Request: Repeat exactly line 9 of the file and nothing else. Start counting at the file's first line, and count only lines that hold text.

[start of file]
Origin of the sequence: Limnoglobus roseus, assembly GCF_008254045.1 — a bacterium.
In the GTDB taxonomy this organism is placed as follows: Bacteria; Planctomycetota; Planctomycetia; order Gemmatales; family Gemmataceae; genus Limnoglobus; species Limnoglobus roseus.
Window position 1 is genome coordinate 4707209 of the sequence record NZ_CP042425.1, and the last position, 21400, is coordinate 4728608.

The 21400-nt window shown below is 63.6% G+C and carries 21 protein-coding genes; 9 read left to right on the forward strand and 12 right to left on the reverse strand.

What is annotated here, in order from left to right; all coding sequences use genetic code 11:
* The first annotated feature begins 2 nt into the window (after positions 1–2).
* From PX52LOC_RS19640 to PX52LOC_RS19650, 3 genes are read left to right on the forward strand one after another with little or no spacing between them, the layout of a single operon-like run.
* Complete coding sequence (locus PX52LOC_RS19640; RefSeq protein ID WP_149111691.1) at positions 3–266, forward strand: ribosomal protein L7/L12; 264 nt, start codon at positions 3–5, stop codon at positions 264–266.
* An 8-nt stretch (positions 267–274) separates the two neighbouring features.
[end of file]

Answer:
* An 8-nt stretch (positions 267–274) separates the two neighbouring features.